All it takes is your courage to take the first step and get out of your comfort zone. There’re many ways you can start learning again to invest in something that will make you an expert. It’s really never too late!

More Resources About Continuous Learning

Featured photo credit: Jason Strull via unsplash.com

Reference

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Keshav Bhatt

Writer, Social Entrepreneur, Accredited Life Coach & NLP Practitioner

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Last Updated on September 17, 2019

What’s the Easiest Language to Learn for English Speakers?

What’s the Easiest Language to Learn for English Speakers?

Who says learning a language needs to be hard?

The better question to ask is: what is the easiest language to learn in the shortest amount of time?

How to Know Which Languages Are Easier to Learn?

Playing to Your Strengths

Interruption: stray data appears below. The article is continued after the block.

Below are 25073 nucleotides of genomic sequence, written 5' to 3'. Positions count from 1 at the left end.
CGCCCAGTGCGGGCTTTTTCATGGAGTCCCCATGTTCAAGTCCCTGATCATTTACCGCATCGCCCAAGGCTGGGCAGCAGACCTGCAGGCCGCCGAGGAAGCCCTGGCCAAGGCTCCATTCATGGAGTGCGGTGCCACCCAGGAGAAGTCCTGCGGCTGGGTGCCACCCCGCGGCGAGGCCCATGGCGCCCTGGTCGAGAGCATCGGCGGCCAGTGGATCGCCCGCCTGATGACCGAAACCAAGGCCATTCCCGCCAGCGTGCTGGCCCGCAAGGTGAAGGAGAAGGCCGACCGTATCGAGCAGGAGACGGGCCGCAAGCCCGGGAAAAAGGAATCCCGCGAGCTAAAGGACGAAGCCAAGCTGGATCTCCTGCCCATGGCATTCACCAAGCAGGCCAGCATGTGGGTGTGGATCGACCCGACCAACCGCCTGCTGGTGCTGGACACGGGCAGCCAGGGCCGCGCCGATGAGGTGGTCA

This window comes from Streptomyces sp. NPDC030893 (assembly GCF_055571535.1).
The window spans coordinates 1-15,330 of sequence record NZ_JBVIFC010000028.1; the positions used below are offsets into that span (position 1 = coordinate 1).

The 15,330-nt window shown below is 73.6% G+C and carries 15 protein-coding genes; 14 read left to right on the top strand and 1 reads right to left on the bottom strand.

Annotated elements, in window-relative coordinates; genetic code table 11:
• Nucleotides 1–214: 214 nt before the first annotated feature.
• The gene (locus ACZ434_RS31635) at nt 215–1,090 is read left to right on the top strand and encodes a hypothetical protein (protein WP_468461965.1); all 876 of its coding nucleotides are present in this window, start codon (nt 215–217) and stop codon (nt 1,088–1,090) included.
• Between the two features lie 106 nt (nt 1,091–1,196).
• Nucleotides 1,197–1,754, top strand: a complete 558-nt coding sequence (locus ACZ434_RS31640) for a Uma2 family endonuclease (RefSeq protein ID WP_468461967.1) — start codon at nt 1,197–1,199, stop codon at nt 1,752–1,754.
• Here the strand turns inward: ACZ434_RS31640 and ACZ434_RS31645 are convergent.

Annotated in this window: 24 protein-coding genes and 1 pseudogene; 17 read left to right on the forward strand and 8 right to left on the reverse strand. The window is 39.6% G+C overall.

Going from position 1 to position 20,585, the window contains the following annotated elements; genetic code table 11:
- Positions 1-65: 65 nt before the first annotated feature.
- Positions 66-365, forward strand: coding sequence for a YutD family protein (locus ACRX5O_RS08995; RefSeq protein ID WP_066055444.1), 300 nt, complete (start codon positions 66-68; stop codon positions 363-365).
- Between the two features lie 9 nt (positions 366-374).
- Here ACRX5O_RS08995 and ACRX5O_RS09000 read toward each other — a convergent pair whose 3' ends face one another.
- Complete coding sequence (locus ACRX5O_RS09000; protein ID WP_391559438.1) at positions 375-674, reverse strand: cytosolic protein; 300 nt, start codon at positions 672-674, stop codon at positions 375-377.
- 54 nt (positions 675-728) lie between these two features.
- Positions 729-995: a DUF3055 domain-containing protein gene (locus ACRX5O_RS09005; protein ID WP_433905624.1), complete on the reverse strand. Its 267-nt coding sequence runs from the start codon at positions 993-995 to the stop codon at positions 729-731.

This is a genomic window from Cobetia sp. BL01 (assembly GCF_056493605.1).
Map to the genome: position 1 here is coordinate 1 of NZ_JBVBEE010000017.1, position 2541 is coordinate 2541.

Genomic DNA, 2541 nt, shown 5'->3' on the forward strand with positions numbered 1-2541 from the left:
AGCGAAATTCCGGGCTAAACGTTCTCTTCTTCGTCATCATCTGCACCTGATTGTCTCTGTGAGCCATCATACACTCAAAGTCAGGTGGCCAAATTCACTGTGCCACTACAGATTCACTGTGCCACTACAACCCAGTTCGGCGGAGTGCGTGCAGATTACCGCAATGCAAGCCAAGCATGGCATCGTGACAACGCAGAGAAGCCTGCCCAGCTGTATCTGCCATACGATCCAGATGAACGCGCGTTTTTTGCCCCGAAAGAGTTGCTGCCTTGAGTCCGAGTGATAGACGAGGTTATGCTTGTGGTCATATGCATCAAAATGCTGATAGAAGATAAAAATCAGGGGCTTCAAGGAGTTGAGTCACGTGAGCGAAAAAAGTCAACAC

One way to hack this process is to first understand that as English speakers, we have in our hands one of the most connected languages that exists. It’s linked to many European Germanic languages by descent or influence, and over 50 percent of English words stem from Latin or French.

    This probably doesn’t come as a big surprise to most, as the structure, alphabet, and makeup of the language is very similar to Spanish, Italian, French, and other languages from the latin root.

    Bestselling author and polyglot, Tim Ferriss, says that you should consider a new language like a new sport.

    There are certain physical prerequisites (height is an advantage in basketball), rules (a runner must touch the bases in baseball), and so on that determine if you can become proficient at all, and—if so—how long it will take.